I’ve been struggling with having to cram my SBG system into the constraints of my school’s antiquated system of grades. As much as I’d love to say that I’m happy with the results, I’m not.
This week I’m faced with the task of finally making students responsible for a grade that will appear on a report card. Even though it actually doesn’t mean anything in terms of my course grades (I carry over standards scores from quarter to quarter), students seem to be finally paying attention to their standards-based grades and freaking out.
Before I get to the freaking out part, let me remind you that I am using standards-based assessment and reporting for the first time at our high school, as is my fellow troublemaker and art teacher Justin Miller (@boundstaffpress). We deal with the school’s accountability system of printing student grades every week and threatening the wrongdoers (F-troopers), some of whom even get pulled out of class every Monday. I suppose they are given a stern lecture or some such punishment. Clearly the whole system is NOT student-driven and relies on administrators and athletic coaches being the big brother watching over students’ grades to tell them when they are off track.
Meanwhile, in my idealistic little corner of the universe, I figured that SBG was going to increase students’ independence. They would see their grades listed by standard and take charge of which types of evidence they wanted to use to show me that they were learning each standard. Sure, we would work on some core ideas as a class and take the occasional quiz, midterm, and final exam together, but overall, students would show me what they were learning more or less independently.
You see the conflict coming now I’m sure. What I forgot to take into account was how trained students are by our school’s systems of points and eligibility lists. It turned out that as long as they were not failing my class, an alarming number of students assumed that they were doing fine in my class, even though their blogs and SBG gradesheets (reasonably frequently updated, I might add) were practically empty of any evidence of learning. Parents, too, seemed happy with student grades as long as the overall percentage “grade” was high enough, even though some standards were not yet met.
I had been reserving judgement on some of these students who seemingly had a hard time getting assignments done, preferring to keep their grade posted at a 62% D, which meant that for most of the quarter, no one was failing my classes. But this week, reality set in. I had to match my system to that of the school and punish the unworthy who were not doing their work. F’s in abundance arose all at once because many students had missed at least one chance to meet one of the standards. And in my system, each standard counts Marzano/Buell conjunctive style. So one standard not met (there’s only 9, by the way) meant a stinky F appeared.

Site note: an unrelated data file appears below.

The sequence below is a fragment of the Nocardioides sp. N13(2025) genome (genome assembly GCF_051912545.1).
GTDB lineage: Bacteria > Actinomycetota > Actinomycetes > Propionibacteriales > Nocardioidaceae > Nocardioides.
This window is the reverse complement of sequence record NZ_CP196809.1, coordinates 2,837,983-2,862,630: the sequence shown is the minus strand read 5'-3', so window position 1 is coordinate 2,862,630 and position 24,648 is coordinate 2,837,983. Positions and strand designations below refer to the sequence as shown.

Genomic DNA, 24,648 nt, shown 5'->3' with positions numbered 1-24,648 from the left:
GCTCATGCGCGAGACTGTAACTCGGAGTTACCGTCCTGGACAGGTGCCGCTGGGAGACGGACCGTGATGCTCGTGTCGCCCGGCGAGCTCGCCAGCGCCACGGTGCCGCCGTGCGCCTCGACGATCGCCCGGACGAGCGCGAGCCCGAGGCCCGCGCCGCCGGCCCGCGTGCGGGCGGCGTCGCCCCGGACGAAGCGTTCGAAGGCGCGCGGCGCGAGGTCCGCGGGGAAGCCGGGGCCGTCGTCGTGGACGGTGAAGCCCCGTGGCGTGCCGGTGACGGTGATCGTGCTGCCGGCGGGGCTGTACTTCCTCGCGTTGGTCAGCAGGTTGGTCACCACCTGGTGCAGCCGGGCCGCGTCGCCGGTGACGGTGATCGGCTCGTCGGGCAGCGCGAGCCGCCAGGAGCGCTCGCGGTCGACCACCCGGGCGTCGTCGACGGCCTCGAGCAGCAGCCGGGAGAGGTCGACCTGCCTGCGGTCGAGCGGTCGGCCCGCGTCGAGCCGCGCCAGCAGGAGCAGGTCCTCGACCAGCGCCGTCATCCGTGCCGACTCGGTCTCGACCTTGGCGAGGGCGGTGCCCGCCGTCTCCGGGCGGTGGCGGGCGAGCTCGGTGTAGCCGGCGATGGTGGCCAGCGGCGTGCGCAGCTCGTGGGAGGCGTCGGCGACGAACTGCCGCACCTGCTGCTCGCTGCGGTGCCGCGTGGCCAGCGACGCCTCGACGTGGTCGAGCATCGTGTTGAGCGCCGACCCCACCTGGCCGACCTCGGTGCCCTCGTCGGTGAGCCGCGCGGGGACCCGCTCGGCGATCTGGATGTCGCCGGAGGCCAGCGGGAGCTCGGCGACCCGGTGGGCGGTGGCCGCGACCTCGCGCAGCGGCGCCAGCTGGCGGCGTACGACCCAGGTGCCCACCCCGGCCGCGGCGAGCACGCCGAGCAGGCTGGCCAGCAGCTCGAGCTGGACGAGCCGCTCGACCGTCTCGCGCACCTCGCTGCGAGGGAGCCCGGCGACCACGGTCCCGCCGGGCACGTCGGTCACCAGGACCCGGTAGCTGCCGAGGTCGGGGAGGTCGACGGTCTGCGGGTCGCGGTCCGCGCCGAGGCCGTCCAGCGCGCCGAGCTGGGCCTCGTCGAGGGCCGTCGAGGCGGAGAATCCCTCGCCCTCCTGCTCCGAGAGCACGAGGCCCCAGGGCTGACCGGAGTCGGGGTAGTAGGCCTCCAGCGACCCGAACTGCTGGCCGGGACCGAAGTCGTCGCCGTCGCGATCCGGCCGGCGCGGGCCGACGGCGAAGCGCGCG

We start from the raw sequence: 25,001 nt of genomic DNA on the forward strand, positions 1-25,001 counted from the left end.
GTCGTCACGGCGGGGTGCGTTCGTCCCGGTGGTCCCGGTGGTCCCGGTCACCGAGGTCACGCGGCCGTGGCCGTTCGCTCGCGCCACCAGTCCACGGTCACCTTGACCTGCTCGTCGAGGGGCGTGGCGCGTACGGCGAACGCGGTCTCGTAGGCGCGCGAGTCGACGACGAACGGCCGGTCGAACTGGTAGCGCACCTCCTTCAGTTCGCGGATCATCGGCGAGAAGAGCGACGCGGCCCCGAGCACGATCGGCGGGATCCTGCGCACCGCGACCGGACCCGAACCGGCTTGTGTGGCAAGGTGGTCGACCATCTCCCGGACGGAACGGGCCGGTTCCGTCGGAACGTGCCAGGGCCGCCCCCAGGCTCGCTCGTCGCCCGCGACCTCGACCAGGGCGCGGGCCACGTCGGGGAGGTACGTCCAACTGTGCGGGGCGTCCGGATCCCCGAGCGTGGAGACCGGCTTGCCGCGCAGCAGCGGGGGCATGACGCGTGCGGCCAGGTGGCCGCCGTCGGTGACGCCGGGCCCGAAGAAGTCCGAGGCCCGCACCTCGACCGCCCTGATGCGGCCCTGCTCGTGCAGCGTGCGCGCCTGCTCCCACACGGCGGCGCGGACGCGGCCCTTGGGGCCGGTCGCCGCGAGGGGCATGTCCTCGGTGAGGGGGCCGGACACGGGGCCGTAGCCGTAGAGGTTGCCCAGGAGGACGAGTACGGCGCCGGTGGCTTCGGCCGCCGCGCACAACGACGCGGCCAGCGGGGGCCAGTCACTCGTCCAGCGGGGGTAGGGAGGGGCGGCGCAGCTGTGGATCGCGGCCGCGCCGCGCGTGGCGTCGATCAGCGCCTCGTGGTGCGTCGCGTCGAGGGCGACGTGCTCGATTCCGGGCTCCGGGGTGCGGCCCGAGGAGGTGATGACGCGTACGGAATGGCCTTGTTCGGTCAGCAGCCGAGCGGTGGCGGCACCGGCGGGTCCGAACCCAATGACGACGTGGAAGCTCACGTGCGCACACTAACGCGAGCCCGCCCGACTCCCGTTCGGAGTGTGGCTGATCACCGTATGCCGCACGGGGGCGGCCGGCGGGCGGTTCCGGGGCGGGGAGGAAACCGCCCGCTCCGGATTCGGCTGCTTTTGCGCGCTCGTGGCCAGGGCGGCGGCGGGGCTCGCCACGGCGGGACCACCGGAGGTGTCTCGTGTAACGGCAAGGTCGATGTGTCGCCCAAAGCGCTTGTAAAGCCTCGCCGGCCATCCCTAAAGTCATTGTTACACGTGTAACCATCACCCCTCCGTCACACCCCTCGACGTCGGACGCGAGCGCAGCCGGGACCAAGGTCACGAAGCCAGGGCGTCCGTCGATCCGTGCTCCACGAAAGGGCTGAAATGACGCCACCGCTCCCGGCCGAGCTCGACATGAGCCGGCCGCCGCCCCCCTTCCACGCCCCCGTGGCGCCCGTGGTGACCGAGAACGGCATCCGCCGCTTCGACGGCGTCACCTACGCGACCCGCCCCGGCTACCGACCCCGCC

So now I have students flipping out and frantically trying to complete required blog posts that most students finished weeks ago. A few have even resorted to copying others’ posts in their panic to get off the ineligible list. Some are doing reassessments for a lab quiz that few students appeared to take seriously the first time around (sadly, it was the only assessment for the lab skills standard in that course so now their grade is hosed).
It probably doesn’t help that I don’t push hard and fast deadlines for blog posts so some students never wrote them. It also doesn’t help that some standards were only assessed once or twice in the quarter so that I didn’t feel confident enough in students’ ability on that standard to give them a ‘real grade’ until just this week. Maybe it’s just that I’ve been teacher-centered way too often (the students I have this year certainly expected to be taught that way when I met them) and haven’t allowed students to be more in charge of their own assessments and reassessments.
That was my downfall this quarter- I bought into the system that said I needed to have specific assignments from students or else they have to report on Monday mornings to the grade police.
That’s what will change next quarter- I’m giving them their independence back.
We will do labs and activities to help them meet the various content and skill standards. The rest is up to them. They have a place to post evidence of their learning (their blogs). They know what general skills I expect them to master (the Standards). They know that they can succeed if they work hard on each standard. I’ll probably need to throw in “forced reassessments” (Matt Townsley’s term) along the way if some of the standard scores appear to be getting stale, but hopefully it won’t come to that too often if students are demonstrating their learning.
Then we can sit down together in December and have a real conference where they can defend a grade for the standards-based portion of the class grade instead of having to freak out at the last minute when “real grades” appear out of nowhere. Will I continue to “grade” along the way? Probably, since both parents and students seem to really key in on a number. The grade police, too, are watching. Let’s show them what kids can do with a little independence.